The water looked muddy from the passage of the mourners before her. Swallowing her revulsion, she descended into the pool and completed the ritual as quickly as she dared. Her skin felt gritty from the remnants of ash coating her. Her wet mourning robes outlined every curve of her body, and she felt a surge of triumph as she noticed several of the male mourners looking at her with unguarded lust.
Xavier used to look at her like that. She had wielded her vow of chastity like a weapon, revelling in his pain as he had reached out to her again and again, only to be rejected every time. She’d even heard whispers that it was her treatment of him that had destroyed his fragile hold on sanity and sent him walking on the surface unprotected in a sandstorm. Her face flushed with anger at the thought, and she ducked her head, tipping her long blonde hair over her face to hide her flaming cheeks. She glanced sideways from behind the curtain of hair to check the Shostark’s reaction. He was looking at her too, but his expression was unreadable. She looked away and followed the other female mourners into an antechamber to get dressed.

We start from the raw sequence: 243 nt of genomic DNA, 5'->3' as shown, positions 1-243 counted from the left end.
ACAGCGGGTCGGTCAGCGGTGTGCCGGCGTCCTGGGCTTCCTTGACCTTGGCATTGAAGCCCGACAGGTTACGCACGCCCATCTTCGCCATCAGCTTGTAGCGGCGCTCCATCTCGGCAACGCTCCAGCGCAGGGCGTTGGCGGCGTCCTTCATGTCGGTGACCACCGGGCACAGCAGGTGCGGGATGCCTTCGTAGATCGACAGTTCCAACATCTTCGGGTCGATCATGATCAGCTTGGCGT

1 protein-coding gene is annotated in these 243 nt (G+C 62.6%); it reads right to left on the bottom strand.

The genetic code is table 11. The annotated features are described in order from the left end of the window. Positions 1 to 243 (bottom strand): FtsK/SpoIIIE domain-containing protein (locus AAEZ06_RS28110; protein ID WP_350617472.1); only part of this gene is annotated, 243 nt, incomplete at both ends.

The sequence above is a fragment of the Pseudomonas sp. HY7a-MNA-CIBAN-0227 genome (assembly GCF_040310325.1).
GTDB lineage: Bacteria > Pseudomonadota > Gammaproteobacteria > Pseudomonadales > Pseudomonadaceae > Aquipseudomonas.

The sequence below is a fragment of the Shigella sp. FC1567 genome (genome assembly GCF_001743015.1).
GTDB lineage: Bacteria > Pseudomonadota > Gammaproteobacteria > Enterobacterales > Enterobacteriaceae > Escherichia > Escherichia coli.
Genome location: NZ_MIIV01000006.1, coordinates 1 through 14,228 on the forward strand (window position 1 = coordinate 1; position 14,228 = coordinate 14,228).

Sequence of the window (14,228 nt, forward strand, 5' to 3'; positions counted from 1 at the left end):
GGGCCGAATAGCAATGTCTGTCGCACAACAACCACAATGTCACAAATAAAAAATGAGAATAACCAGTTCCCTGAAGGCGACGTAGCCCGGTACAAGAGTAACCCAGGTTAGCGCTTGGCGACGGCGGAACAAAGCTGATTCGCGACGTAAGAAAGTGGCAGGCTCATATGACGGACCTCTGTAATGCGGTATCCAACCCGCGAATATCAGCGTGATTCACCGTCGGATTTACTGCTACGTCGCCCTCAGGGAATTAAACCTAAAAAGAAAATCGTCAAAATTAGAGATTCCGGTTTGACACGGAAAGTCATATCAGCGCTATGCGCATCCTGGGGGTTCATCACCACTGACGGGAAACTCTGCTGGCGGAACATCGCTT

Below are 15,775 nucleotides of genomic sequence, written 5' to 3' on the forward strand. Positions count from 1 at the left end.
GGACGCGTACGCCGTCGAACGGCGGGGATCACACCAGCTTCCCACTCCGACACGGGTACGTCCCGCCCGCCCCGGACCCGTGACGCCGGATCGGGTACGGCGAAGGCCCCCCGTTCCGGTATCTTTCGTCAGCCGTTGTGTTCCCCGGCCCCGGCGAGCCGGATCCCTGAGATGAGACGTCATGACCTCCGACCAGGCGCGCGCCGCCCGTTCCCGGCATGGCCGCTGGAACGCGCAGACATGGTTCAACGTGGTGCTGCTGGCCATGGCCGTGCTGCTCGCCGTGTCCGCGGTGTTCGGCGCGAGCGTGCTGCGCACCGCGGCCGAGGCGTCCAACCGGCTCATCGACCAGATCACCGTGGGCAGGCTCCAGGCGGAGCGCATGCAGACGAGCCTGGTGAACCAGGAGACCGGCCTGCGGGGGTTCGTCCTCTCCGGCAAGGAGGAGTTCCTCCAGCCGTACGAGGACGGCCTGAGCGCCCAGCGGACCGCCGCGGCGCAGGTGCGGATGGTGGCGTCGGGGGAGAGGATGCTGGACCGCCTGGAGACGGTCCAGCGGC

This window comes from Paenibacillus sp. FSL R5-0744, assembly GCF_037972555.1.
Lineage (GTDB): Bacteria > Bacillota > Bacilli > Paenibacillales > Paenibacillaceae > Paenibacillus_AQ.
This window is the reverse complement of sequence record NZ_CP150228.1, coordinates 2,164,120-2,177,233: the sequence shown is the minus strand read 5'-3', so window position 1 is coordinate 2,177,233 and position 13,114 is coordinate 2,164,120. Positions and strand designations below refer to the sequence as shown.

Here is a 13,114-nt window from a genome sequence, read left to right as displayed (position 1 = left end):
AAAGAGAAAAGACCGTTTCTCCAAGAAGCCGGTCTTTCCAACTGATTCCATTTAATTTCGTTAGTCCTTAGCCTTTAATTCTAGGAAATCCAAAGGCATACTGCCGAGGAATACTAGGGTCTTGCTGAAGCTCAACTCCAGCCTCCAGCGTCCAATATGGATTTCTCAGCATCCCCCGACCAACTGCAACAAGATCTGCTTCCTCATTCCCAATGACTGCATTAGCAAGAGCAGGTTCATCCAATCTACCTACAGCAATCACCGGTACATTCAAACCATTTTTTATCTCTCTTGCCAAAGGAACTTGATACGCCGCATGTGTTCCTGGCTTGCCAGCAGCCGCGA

Someone is in her room, standing over her bed. Her mouth works as she tries to call for help, but she cannot make a sound. The intruder leans close to her. It is Xavier. He reaches his hands out to her and takes hold of her shoulders. His skin changes on contact with hers, large purple scales forming and spreading up his bare arms like a stain. He flings the bedclothes aside and tears her nightgown from neck to hem. She opens her mouth again to scream, and it suddenly fills with sand. She is coughing and choking on it, trying to clear it from her throat. It spills onto the floor with a sound like a whisper. Xavier lowers his weight onto her naked body as she fights in vain to draw a breath…
“Are you feeling alright?” her father said at dinner one night. “You look terrible. And this is the third night in a row that you haven’t touched your dinner. You should see a Shostark.”